I think crossover shoppers looking in the $40-$50K range should take a drive. There’s nothing to lose and you might just gain super-cool wagon with a weird engine, and be the envy of all your enthusiast friends.
Offering new Cross Country 18” and 19” wheels, the V60 Cross Country adds comfort and off-road aesthetics, while reducing road noise and providing added wheel protection.PHOTO BY VOLVO
ASSOCIATE EDITOR GRAHAM KOZAK: I guess I’ve never really understood the infatuation with wagons, either. I prefer them to crossovers, and I find them to be, in general, aesthetically pleasing. But they don’t make me weak in the knees and I don’t think they’re some kind of signifier of true car geekiness -- everyone knows that’s FWD diesel hot hatches, anyway.
That said, I’ve liked the old brick Volvos since before it was ironically cool to do so, which I guess made me predisposed to like this V60 Cross Country. Its lines are elegant and that Cross Country package gives it a nice, slightly aggressive stance. Not overtly aggressive -- we're talking about the Swedes here.
The good design carries over to the interior. You won’t drown in rich leather or real wood accents; a Mercedes sedan this is not. But from the seats (firm but very ergonomic) to overall cabin appearance, this is a well-considered vehicle.
Even the busy button-laden center console makes a lot of sense in practice; a phone-style alphanumeric button-based setup isn’t the most elegant-looking way to input phone numbers or destinations, but it’s probably the least distracting one.
One significant thing I could do without is the I5. It’s a smooth, punchy motor, but Volvos new E-drive engines seem to be better in nearly every way -- and their increased frugality won’t hurt, either. Note that the E-drive inline fours are available on non-AWD V60s, and they get just 10 fewer hp and an eight-speed auto. It seems likely that they’ll make their way up the range sooner rather than later.
In any event, the V60 isn’t really about spirited driving to me. It’s neither boring nor thrilling. Just a seemingly predictable, dependable, well-executed vehicle that ought to provide years of reliable family service. Time will tell, but that sounds a lot like those old brick Volvos that we all love…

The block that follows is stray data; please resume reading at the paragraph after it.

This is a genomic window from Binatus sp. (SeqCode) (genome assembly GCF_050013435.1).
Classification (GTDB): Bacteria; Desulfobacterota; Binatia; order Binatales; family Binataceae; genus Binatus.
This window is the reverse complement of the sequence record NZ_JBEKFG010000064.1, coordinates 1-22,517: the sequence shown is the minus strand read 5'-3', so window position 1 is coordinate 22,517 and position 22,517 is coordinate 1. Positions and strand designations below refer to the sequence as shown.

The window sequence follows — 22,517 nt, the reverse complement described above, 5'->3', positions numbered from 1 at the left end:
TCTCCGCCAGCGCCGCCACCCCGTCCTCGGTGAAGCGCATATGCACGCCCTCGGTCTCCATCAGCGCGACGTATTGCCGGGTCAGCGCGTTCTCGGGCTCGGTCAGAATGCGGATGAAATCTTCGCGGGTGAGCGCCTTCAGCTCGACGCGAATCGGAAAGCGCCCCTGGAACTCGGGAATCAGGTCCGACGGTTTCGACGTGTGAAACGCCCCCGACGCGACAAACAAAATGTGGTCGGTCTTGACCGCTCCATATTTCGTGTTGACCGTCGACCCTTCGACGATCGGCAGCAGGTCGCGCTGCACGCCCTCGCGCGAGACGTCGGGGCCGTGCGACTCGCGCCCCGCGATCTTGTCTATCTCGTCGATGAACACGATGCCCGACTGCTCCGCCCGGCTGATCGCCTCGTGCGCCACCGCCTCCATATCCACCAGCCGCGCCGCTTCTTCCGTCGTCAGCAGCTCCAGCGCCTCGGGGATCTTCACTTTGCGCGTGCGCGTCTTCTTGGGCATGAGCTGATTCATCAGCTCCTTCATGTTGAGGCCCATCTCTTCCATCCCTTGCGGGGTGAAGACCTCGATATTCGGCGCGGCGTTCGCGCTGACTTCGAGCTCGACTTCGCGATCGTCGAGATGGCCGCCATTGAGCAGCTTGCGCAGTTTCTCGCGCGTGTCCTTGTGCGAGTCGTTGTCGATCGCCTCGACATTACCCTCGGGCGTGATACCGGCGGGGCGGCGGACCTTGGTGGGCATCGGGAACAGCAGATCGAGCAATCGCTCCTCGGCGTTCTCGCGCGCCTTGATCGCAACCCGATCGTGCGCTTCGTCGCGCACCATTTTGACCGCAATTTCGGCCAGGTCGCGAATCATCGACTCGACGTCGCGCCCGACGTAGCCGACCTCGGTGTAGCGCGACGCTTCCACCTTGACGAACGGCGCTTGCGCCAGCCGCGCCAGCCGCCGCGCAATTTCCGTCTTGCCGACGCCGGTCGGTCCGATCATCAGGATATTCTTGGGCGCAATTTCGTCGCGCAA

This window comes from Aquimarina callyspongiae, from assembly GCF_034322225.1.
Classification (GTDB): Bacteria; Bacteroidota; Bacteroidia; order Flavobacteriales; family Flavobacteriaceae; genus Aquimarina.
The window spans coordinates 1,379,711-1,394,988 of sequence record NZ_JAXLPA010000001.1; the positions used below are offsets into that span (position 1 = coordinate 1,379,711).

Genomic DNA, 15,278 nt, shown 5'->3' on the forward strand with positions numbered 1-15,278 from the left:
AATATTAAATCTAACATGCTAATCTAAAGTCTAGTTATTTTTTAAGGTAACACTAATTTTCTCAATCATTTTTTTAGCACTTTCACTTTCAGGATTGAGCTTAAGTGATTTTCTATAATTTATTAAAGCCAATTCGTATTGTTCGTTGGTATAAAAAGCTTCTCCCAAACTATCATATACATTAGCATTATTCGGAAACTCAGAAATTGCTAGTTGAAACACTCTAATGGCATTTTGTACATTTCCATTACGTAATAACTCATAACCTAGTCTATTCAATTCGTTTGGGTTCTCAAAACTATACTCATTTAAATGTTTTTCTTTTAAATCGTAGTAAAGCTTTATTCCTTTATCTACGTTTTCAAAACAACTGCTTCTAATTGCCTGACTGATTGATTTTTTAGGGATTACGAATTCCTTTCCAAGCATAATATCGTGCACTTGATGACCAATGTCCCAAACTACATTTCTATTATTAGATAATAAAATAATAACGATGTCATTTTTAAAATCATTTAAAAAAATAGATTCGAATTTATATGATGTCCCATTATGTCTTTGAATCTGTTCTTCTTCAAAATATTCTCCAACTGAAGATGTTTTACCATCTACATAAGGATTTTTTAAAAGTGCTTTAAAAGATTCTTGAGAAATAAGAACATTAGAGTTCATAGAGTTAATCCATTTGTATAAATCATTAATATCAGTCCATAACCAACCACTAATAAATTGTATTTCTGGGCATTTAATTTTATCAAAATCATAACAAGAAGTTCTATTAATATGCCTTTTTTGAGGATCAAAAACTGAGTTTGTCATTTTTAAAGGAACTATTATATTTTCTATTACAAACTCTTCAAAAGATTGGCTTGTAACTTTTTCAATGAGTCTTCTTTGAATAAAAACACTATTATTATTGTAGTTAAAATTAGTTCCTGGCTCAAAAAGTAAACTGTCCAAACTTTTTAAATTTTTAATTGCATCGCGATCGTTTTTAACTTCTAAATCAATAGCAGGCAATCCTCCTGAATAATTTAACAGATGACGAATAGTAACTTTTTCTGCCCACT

Its biggest challenge -- besides the crossovers that have devastated the family sedan/wagon segment -- is its price. At $49,350 as-equipped, you’re really going to have to like the Swedish automaker to even give this one a test drive; that’s simply too much to demand for Volvo standbys like “safety” or “driving confidence” in an era where those attributes are more or less universal -- especially when you’re not quite able to compete with German luxury players on interior quality.
Like the V60 wagon, the V60 Cross Country is equipped with a standard 40/20/40-split rear seat that increases versatility for transporting cargo. Each backrest in the three-piece rear seat is folded with exceptional ease to create a flat load floor.PHOTO BY VOLVO
Options: Platinum package including Harmon/Kardon premium sound system, active dual xenon headlights with washers, accent lighting, auto dimming rear view mirrors, convenience package, keyless drive, rear park assist camera, HomeLink integrated garage door opener, digital compass, technology package featuring adaptive cruise control with queue assist, collision warning with full auto brake, pedestrian/cyclist detection with auto brake distance alert, driver alert control, lane departure warning, road sign information and active high beams ($3,650); Climate package including heated front and rear seats, heated steering wheel, heated windshield, heated windshield washer nozzles and interior air quality system ($1,550); BLIS Package including blind spot information system, cross traffic alert, front park assist and lane change merge aid ($925); metallic paint ($560); speed sensitive steering ($325); Urbane wood inlays ($400).